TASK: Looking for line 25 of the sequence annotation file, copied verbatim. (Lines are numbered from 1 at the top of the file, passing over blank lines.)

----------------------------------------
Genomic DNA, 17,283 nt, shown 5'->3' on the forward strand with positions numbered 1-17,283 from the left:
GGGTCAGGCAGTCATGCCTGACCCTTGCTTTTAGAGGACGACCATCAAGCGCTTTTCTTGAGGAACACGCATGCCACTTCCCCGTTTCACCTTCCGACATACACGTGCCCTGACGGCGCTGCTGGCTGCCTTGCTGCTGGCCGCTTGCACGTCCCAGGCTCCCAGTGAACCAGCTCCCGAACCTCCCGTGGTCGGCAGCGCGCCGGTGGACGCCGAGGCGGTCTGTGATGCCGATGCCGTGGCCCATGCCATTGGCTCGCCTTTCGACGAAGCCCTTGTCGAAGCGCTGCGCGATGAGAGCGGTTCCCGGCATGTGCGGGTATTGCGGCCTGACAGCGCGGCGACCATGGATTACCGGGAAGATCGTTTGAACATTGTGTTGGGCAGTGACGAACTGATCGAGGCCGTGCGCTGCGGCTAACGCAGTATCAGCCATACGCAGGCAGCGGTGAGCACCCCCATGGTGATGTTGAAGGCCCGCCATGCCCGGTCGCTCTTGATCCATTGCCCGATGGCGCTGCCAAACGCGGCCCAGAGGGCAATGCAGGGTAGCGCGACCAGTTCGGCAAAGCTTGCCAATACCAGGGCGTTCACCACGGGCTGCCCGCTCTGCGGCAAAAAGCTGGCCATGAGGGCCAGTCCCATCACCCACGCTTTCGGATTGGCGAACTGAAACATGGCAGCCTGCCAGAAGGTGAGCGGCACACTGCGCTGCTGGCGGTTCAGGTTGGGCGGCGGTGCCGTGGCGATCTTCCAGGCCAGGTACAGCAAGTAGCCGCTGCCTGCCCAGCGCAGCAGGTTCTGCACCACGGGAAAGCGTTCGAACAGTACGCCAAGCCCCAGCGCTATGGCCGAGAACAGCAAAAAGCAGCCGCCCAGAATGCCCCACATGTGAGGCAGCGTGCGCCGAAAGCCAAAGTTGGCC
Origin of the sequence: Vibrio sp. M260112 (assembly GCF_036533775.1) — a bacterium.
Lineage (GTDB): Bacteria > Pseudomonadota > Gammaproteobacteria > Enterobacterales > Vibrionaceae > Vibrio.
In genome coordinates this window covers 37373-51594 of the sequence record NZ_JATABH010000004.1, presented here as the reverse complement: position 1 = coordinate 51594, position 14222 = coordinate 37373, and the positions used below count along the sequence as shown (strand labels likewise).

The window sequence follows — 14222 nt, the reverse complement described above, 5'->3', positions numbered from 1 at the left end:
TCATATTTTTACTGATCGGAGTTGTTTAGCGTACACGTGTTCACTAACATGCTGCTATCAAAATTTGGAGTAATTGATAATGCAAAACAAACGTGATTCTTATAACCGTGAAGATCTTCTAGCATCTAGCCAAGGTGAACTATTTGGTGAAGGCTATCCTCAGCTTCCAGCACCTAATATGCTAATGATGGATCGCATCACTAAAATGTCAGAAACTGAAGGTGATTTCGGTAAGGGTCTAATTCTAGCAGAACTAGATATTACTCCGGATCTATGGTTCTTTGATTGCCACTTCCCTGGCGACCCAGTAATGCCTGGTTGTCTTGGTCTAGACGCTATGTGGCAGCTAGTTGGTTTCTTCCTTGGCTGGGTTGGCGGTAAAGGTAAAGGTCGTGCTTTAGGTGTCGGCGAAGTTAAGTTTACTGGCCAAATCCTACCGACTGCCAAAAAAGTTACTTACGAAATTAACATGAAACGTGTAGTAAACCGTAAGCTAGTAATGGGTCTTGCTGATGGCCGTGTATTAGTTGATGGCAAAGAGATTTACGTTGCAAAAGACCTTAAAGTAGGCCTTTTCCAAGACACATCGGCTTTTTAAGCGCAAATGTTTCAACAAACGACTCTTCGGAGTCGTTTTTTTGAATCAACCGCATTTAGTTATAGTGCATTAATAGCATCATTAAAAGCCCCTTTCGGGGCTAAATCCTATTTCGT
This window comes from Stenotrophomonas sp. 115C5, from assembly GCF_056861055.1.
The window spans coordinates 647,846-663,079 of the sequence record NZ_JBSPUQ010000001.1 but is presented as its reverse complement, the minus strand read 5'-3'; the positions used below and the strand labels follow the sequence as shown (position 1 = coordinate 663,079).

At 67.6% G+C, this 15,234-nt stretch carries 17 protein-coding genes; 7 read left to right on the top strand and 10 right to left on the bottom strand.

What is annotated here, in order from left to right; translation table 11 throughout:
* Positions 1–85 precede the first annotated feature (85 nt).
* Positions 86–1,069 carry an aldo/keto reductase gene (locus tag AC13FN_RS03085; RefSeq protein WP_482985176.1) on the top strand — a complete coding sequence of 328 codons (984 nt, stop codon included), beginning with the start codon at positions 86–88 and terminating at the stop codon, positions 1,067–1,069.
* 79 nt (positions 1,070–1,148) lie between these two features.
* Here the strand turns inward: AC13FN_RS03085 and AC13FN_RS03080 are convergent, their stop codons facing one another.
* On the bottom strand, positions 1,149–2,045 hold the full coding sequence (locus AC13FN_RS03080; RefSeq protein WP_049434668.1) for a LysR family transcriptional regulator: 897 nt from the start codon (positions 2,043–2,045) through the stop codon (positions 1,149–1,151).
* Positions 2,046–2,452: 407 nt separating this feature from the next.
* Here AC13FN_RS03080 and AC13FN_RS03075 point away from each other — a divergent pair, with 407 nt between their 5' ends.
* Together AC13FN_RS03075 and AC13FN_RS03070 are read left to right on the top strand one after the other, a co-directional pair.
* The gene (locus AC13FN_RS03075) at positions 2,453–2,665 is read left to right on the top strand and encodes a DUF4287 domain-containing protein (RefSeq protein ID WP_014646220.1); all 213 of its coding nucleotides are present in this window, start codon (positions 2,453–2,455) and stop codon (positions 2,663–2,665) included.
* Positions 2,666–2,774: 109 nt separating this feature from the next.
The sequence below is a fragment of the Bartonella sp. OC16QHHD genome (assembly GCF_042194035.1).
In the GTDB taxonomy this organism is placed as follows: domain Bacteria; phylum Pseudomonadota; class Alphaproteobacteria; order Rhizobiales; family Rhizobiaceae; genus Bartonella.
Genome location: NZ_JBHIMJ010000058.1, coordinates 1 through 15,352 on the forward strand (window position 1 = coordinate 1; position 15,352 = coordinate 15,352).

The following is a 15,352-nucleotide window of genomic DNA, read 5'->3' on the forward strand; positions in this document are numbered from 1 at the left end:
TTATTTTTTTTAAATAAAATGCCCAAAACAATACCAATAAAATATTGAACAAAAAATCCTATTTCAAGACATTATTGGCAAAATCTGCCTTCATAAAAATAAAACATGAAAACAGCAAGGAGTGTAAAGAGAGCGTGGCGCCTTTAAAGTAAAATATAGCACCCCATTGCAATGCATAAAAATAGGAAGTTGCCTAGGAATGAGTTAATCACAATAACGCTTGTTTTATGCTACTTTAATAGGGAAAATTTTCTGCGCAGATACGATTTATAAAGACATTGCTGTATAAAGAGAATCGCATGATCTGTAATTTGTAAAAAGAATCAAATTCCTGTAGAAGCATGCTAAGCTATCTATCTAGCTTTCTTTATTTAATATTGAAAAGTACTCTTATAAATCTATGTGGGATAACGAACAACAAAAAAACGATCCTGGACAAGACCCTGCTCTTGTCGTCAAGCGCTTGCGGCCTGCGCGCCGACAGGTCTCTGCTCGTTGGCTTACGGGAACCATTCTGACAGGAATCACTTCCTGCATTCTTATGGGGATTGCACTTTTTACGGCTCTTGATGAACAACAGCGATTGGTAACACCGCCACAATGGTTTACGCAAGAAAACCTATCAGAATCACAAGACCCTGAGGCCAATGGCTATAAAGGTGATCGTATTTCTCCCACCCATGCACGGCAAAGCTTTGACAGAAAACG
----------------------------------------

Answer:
The following is a 15,352-nucleotide window of genomic DNA, read 5'->3' on the forward strand; positions in this document are numbered from 1 at the left end: